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Welcome to Charming, the year is now 1892. It’s time to join us and immerse yourself in scandal and drama interlaced with magic both light and dark.

Where will you fall?

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“Got the morbs” was Victorian slang for a temporary melancholia — Dante
In a panic sort of reaction, she shut the door but neglected to make sure she was on the other side of it.
the thrill of the chase moves in mysterious ways

December 4, 1891 — Sanditon Resort
Amity had been feeling rather hollow these days. She could hardly believe that her father was gone, casting her into the blacks of mourning. Was it really only a few months ago that she had been giggling with Holliday and her other friends about the upcoming season? Of the beau's they would have and the parties they would go to? Of the fact they were now fully seen as adult women?

And now here she was. Her giggles silenced, no thoughts of fun at all in the fun-loving Gryffindors mind. She had not been able to stand the silence currently in her home as her family members walked on eggshells around each other. Everything was all wrong and she was also angry. But with no one to direct her anger at, she could do nothing but walk along the pier.

Time. It would take some time, apparently, to execute Edmund Rosewood’s will and verify all else that needed verifying before the legal legwork was finished; for all that time, Frank was supposed to be in the country at the solicitor’s beck and call and, as such, was stuck here.

It had not been very long since his brother’s death, of course, but it was strange to be here with Edmund Rosewood’s family, none of whom he knew well, and none of whom he suspected would remember much about the Frank Rosewood of fifteen years ago, either. So when his niece had quitted the house, Frank had decided being outside as well was probably the best plan to be had (– had there ever been so gloomy a household, and had anyone ever been in more awkward a position, hovering like a vulture, than he? –) and, pausing only to straighten his coatsleeves, Frank stepped out after her.

“Miss— Amity,” he called when he was a few paces away from her on the pier, with a little wave; to give her some warning she wasn’t alone, as much as anything. He caught up to her, just about, and lowered his tone. “A little suffocating in there, isn’t it?”
Amity looked back at her uncle as he called out to her. She resisted the urge to stomp down on his foot and storm off just because, well, he was there. "Yes, well. A house in mourning tends to be that way," she said cattily, vaguely aware she was taking things that were in neither of their control out on him. She softened a little after a moment and regarded him curiously. "It cannot be comfortable being among all of us when we barely remember you."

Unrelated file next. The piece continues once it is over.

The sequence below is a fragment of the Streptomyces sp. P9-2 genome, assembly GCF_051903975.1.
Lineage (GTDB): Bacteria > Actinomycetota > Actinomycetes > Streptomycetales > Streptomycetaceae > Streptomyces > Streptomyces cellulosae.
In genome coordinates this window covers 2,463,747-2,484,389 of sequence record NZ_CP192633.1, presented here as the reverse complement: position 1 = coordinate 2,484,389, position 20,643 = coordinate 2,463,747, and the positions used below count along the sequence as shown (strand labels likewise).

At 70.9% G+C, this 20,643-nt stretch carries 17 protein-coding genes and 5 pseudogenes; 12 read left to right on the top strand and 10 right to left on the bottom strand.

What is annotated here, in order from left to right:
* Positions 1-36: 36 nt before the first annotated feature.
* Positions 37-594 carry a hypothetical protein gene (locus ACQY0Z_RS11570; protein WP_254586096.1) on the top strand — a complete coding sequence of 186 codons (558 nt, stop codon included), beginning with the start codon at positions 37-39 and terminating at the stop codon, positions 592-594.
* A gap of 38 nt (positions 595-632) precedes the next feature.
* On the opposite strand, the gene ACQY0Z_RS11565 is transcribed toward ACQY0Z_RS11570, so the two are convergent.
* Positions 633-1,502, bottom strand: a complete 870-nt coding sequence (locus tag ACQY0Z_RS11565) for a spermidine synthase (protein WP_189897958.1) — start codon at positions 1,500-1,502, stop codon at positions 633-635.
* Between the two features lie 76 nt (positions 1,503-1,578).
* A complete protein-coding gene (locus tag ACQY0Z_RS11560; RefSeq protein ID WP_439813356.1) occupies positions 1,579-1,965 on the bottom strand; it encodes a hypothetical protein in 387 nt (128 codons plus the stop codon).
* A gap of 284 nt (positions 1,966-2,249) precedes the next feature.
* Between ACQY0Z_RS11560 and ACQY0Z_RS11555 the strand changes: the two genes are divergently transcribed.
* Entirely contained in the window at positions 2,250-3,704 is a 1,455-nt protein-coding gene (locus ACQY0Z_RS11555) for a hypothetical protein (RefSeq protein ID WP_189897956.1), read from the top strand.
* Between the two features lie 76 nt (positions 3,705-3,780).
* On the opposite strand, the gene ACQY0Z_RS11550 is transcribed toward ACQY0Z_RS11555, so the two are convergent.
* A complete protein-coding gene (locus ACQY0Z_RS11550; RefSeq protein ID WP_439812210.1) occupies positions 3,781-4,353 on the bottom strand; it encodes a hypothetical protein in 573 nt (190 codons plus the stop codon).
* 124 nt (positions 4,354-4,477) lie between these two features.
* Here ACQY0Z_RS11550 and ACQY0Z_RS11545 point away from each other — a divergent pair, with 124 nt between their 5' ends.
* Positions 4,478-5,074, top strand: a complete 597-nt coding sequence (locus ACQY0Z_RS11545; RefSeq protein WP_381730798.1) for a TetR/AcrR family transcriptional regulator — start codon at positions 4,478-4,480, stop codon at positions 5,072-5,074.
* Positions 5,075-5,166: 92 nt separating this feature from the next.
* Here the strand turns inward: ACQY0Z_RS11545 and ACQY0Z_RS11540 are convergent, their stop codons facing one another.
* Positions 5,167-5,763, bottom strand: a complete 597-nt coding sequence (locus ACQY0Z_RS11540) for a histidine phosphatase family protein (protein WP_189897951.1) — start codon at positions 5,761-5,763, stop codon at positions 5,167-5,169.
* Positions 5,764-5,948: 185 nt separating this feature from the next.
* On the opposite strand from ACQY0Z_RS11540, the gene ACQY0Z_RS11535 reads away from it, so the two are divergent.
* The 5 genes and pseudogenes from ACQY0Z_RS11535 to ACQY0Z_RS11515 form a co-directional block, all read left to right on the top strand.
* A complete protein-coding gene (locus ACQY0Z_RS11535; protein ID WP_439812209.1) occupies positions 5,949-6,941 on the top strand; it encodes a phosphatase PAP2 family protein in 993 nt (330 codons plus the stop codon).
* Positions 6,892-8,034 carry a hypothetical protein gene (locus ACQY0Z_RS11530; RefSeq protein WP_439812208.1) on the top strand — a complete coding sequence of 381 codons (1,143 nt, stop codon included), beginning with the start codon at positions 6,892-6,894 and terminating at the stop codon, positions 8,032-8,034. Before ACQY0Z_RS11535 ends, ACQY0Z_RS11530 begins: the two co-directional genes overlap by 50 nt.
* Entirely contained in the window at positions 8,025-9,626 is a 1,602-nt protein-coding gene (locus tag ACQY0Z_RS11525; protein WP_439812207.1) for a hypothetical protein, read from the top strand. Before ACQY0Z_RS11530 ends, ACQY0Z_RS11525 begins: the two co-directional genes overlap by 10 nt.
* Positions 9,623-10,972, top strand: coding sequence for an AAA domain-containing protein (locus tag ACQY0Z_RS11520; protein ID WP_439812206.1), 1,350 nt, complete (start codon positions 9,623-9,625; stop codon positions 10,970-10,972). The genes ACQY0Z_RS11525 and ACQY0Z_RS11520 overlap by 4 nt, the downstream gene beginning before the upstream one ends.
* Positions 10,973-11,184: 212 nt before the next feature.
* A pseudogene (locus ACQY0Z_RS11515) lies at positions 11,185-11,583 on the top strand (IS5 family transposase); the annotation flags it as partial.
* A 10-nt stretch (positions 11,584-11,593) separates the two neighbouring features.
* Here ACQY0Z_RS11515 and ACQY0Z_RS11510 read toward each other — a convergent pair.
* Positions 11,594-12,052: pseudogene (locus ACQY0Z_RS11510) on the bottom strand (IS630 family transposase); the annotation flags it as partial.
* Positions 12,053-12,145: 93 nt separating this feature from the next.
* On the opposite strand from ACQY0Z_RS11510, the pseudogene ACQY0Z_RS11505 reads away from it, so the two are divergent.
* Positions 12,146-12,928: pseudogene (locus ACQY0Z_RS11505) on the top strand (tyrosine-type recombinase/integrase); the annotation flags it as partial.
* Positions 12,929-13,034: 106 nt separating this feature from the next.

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   Frank Rosewood

Whether or not Frank was accustomed to wealthy young ladies making snide remarks to him, he offered no expression of surprise in it. He had expected no better. (But, since sitting around a stranger’s house with a family in mourning was objectively dreadful, wandering about with a sharp-tongued niece was probably more interesting an activity, regardless.)

“Well, you were very young, the last I saw of you,” Frank replied – in all honesty he was too uncertain of her age to say for sure, but it sounded true enough – “so I don’t blame you. Besides, the house is still more comfortable than anything I’ve been used to,” he added, with a shrug and a wry smile. “But I realise it’s the very worst timing to have a visitor.” She had it worse than him, clearly – it was her father who’d died – but there was nothing to be said or done to ease that, and he was stuck here in the meantime, whether he liked it or not.
"Where have you been slumbering? Don't they have reasonable lodgings abroad?" Amity asked curiously with a little wrinkle of her nose. For some reason she was imagining him sleeping on the ground in random places though she couldn't say why. "It's unfair. We were all having such fun and just like that - he was gone."

He couldn’t help but laugh at her question: she really had no idea. “Maybe they do, but I wouldn’t know,” Frank explained with a wry smile. “When you’re halfway up a mountain in search of some odd-leafed, rare-flowering plant, you take the accommodation you can get.” His step forwards along the pier was cheerful; too cheerful for her mood, that was clear.

Another side-effect of being quite so focused on his work for the last fifteen years, however, was that Frank was quite out of his depth when it came to comforting anyone. “Well,” he added lamely, glancing out across the seaside sights and hoping he didn’t sound too glib, “I'm sure he wouldn’t want you to stop having fun, even without him.” (As if he could say that; as if he even knew the man.)
".. So, where do you sleep? Just on the ground?" The concept was intriguing but Amity had never known anything like that. While she was not adverse to adventure, it did not quite extend to traipsing up mountains.

"Well, we will never know what he wants now. And what about when I have a serious suitor. Are they supposed to come to you now or what? Are you our new patriarch? "

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